FOR NHS staff and patients, lockdown came even earlier than it did for the rest of the country.

On March 17, Health Secretary Jeane Freeman announced that NHS Scotland was being placed on an “emergency footing” for the next three months.

All non-urgent planned operations would be postponed, routine cancer screening paused, and outpatient appointments put on hold while hospital capacity was freed up “to face a substantial and sustained increase in coronavirus cases”.

By that point, 195 people had tested positive and the first death in a Covid positive patient had been reported a few days earlier, on March 13.

An initial plan to double intensive care capacity was later ramped up to create 700 ICU beds – compared to around 190 normally – by redeploying staff from other departments and converting wards into critical care units with ventilators and oxygen.

READ MORE: Fife patients face up to 20 week wait for routine MRIs

The Scottish Exhibition Centre in Glasgow was also transformed in the space of two weeks into a £43 million Covid field hospital capable of accommodating up to 1,036 patients if the NHS was indeed overwhelmed.

From the outset, First Minister Nicola Sturgeon said she hoped the NHS Louisa Jordan, which became operational on April 20, would not be needed – and so far, it has remained empty.

Even the 3,000 existing hospital beds ring-fenced for coronavirus were never fully required.

The number of Covid patients in intensive care peaked at 221 on April 12, with overall hospital admissions for the virus topping 1,866 on April 21.

But while frontline NHS services coped much better than expected, a crisis began to emerge in social care.

Visiting to care homes had already been banned across Scotland on March 12 – before most hospitals, and nine days before lockdown.

Until then, official guidance UK-wide had perceived care home residents as being “very unlikely” to become infected.

But little thought appeared to have been given to the prospect that staff could bring the virus in with them and inadvertently spread it among a highly vulnerable population.

During the first seven days of the UK lockdown, Covid was mentioned for the first time on the death certificates of five care home residents in Scotland.

By April 12 – just as intensive care admissions were peaking in hospital – 243 Covid deaths had been registered among care home residents.

READ MORE: Orthopaedic surgeon warns it will 'be years' before waiting lists return to normal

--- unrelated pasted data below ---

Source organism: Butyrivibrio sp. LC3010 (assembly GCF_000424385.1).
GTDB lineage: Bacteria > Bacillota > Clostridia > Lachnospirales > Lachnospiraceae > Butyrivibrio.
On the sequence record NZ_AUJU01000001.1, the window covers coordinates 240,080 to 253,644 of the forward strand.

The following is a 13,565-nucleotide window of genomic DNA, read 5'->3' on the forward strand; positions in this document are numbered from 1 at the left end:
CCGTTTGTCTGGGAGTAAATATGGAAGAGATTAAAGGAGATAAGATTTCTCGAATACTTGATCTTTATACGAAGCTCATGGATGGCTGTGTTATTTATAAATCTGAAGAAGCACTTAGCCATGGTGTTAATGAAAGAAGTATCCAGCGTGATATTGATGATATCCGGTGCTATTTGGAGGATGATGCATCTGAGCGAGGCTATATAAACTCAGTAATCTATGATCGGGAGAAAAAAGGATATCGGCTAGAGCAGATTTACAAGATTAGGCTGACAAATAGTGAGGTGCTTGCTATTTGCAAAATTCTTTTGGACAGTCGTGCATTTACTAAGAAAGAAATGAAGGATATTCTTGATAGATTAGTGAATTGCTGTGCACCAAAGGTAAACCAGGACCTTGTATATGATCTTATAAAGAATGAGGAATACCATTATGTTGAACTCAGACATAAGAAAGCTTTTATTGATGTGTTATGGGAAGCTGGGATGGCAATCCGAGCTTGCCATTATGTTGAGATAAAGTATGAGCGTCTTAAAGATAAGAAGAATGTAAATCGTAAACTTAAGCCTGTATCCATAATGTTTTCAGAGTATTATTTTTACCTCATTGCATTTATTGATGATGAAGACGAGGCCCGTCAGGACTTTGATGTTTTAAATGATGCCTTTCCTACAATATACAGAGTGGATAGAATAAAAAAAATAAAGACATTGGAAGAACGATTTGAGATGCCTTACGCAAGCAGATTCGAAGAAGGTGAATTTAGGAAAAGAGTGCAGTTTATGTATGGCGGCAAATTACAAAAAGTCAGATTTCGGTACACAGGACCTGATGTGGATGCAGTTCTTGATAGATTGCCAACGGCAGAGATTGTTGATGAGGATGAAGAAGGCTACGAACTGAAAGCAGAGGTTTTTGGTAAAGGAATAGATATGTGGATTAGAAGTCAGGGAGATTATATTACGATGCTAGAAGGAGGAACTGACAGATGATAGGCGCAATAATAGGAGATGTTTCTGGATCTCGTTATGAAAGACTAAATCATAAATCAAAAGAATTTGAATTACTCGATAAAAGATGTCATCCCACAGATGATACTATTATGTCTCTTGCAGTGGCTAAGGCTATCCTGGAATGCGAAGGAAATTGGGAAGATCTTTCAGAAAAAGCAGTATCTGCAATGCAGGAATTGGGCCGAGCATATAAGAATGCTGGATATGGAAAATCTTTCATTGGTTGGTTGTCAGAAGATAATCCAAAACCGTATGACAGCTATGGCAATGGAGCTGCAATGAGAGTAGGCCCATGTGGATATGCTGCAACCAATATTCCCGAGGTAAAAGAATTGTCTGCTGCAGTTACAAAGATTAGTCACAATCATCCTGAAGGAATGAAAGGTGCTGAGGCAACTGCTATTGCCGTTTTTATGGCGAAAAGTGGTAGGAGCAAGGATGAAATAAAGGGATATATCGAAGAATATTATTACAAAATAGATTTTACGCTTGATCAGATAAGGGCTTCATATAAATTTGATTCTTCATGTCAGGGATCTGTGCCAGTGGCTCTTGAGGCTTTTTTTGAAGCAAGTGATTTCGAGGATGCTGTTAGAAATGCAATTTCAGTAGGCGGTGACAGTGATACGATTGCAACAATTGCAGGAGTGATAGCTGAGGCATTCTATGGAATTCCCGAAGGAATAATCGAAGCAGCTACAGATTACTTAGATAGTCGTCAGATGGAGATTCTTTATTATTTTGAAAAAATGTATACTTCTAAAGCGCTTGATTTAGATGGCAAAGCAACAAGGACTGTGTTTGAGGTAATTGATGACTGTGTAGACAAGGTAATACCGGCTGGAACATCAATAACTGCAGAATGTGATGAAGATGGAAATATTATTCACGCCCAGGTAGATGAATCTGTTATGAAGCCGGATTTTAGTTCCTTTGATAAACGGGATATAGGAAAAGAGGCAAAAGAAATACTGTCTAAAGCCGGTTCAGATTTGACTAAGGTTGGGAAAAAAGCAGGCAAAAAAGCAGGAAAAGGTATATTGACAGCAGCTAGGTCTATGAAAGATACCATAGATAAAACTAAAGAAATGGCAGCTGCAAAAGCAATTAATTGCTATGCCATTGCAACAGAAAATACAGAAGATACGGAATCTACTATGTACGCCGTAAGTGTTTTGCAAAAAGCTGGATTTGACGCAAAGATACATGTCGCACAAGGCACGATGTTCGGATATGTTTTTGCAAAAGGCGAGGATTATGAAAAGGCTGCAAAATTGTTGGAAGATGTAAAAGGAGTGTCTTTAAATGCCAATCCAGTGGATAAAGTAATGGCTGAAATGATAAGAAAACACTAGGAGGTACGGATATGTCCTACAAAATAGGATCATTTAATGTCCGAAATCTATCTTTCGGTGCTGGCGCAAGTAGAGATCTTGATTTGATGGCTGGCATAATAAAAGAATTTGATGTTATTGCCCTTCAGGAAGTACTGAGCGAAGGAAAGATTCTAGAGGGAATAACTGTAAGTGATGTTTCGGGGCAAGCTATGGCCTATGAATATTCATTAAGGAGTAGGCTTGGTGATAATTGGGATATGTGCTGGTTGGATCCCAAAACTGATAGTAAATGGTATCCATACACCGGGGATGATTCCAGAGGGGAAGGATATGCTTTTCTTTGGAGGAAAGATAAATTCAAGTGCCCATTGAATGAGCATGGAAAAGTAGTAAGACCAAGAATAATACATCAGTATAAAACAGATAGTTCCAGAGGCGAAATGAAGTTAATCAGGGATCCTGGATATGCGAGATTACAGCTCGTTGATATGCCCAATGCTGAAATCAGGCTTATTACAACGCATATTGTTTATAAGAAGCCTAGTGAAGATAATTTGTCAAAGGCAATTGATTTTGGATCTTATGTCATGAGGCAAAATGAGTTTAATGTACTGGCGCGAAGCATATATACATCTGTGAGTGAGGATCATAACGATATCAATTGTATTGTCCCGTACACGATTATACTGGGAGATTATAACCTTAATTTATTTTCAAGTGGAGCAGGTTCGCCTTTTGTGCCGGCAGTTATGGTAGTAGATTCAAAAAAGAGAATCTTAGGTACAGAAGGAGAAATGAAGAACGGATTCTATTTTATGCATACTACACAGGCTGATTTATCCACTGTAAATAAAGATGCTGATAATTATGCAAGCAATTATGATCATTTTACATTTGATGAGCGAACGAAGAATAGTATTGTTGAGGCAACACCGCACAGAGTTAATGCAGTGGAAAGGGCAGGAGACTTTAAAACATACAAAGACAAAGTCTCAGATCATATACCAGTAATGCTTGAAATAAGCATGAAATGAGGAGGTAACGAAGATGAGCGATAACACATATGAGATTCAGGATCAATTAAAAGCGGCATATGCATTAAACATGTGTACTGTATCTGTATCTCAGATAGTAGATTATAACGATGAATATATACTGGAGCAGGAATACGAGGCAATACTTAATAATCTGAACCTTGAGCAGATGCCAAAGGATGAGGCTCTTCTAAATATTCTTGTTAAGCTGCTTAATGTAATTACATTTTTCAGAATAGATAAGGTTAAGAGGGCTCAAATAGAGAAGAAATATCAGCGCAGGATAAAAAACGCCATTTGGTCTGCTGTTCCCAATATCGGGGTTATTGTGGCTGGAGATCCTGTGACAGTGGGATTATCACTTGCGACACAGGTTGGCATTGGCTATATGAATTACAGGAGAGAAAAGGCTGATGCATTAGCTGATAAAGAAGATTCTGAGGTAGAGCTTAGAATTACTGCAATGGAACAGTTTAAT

Today the death toll is 1,917 – eight more than the total in hospitals, and nearly 47 per cent of all deaths where Covid is noted on a death certificate.

Based on the most recent available care homes’ census, that would mean that six in every 100 residents have lost their lives to the virus since lockdown began. The reality is probably even higher.

As the scale of the emergency became clear, whistleblowing care workers spoke out about shortages of protective gear. There were claims that they had been told not to wear face masks because it might scare the residents, that supplies were being rationed, or that they could not afford to skip work and self-isolate at home even if they did have possible symptoms.

Meanwhile, care home operators hit out, accusing the Government of using care workers as “canon fodder” or leaving social care workers feeling like “second-class citizens” compared to their colleagues on the NHS frontline.

To date there have been 17 deaths among social care workers, with the profession as a whole twice as likely to die from the disease compared to their NHS colleagues.

But there was also criticism that some major chains had been paying staff less than the living wage or failed to invest in stockpiling their own PPE while funnelling profits for years into offshore tax havens or paying bosses multi-million pound salaries.

One lasting legacy of the pandemic is that it may usher in a properly integrated National Health and Care Service – or at the very least, trigger a serious conversation about it.

Ms Freeman has committed to a social care review which she said will focus on “if it should be changed, in what way – and in what way should that be funded”.

READ MORE: Scotland reaches New Zealand-style testing benchmark as only one in 200 tests comes back positive 

Testing has been a repeated flashpoint during the 100 days since lockdown. In the past week, a total of 30,288 tests were processed by NHS labs as well as from drive-thru centres and mobile units.

That is well short of Scotland’s 12,000-a-day Covid testing capacity, leading to calls that the resource should be deployed to help stave off a second wave – though routine surveillance carries with it a high risk of false negatives.

In the past week, just 80 people in Scotland tested positive for Covid: three in every 1,000 tests. That puts Scotland well under the 2% threshold considered to be “on the safe side” of suppressing the virus.

During the pandemic, Scotland has recorded 33% more deaths – from all causes – than normal.

But for 2020 as a whole, including January, February and the first half of March, mortality is around 15% above average. If a second wave can be avoided, our excess deaths toll could still be reduced further.

However, the long-term consequences may be much tougher. In the past week, The Herald has reported on fears that the orthopaedic waiting lists could take “years” to recover – yet they were already buckling under demand even before the virus struck.

Dr Grant Baxter, the Royal College of Radiologists’ representative in Scotland, also warned of “inevitable and significant” scanning delays as the NHS restarts after NHS Fife revealed that patients could be waiting up to 20 weeks for a routine MRI.

All this is likely to be the tip of the iceberg. The ripple effect from Covid will continue to be felt long after the last coronavirus patient is discharged.